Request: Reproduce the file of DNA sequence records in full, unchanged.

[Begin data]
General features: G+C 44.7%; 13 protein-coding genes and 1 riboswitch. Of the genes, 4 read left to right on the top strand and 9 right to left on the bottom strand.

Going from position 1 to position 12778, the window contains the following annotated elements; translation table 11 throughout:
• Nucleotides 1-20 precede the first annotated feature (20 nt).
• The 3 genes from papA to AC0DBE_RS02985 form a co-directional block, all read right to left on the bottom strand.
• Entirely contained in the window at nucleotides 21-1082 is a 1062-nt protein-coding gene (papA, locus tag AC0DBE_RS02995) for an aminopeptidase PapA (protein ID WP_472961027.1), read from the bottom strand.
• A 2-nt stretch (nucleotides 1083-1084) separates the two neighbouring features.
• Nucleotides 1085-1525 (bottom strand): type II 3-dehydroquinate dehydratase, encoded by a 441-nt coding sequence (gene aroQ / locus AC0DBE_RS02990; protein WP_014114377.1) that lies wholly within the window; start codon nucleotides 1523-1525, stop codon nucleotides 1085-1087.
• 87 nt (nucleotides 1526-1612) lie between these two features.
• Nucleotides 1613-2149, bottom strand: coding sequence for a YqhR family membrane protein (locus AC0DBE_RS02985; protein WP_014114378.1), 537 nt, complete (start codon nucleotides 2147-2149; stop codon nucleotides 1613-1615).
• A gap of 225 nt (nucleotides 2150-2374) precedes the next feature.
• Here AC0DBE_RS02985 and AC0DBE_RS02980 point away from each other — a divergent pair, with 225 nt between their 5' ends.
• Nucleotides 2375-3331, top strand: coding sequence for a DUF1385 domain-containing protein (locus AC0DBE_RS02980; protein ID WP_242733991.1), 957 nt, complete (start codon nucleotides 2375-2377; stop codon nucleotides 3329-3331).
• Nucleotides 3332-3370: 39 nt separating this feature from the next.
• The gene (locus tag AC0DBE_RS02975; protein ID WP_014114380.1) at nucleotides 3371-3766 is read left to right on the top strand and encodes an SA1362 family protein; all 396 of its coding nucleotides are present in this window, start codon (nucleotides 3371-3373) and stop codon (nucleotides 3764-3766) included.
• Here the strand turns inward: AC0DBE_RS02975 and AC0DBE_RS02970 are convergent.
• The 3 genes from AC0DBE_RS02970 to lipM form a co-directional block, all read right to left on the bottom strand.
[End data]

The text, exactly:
General features: G+C 44.7%; 13 protein-coding genes and 1 riboswitch. Of the genes, 4 read left to right on the top strand and 9 right to left on the bottom strand.

Going from position 1 to position 12778, the window contains the following annotated elements; translation table 11 throughout:
• Nucleotides 1-20 precede the first annotated feature (20 nt).
• The 3 genes from papA to AC0DBE_RS02985 form a co-directional block, all read right to left on the bottom strand.
• Entirely contained in the window at nucleotides 21-1082 is a 1062-nt protein-coding gene (papA, locus tag AC0DBE_RS02995) for an aminopeptidase PapA (protein ID WP_472961027.1), read from the bottom strand.
• A 2-nt stretch (nucleotides 1083-1084) separates the two neighbouring features.
• Nucleotides 1085-1525 (bottom strand): type II 3-dehydroquinate dehydratase, encoded by a 441-nt coding sequence (gene aroQ / locus AC0DBE_RS02990; protein WP_014114377.1) that lies wholly within the window; start codon nucleotides 1523-1525, stop codon nucleotides 1085-1087.
• 87 nt (nucleotides 1526-1612) lie between these two features.
• Nucleotides 1613-2149, bottom strand: coding sequence for a YqhR family membrane protein (locus AC0DBE_RS02985; protein WP_014114378.1), 537 nt, complete (start codon nucleotides 2147-2149; stop codon nucleotides 1613-1615).
• A gap of 225 nt (nucleotides 2150-2374) precedes the next feature.
• Here AC0DBE_RS02985 and AC0DBE_RS02980 point away from each other — a divergent pair, with 225 nt between their 5' ends.
• Nucleotides 2375-3331, top strand: coding sequence for a DUF1385 domain-containing protein (locus AC0DBE_RS02980; protein ID WP_242733991.1), 957 nt, complete (start codon nucleotides 2375-2377; stop codon nucleotides 3329-3331).
• Nucleotides 3332-3370: 39 nt separating this feature from the next.
• The gene (locus tag AC0DBE_RS02975; protein ID WP_014114380.1) at nucleotides 3371-3766 is read left to right on the top strand and encodes an SA1362 family protein; all 396 of its coding nucleotides are present in this window, start codon (nucleotides 3371-3373) and stop codon (nucleotides 3764-3766) included.
• Here the strand turns inward: AC0DBE_RS02975 and AC0DBE_RS02970 are convergent.
• The 3 genes from AC0DBE_RS02970 to lipM form a co-directional block, all read right to left on the bottom strand.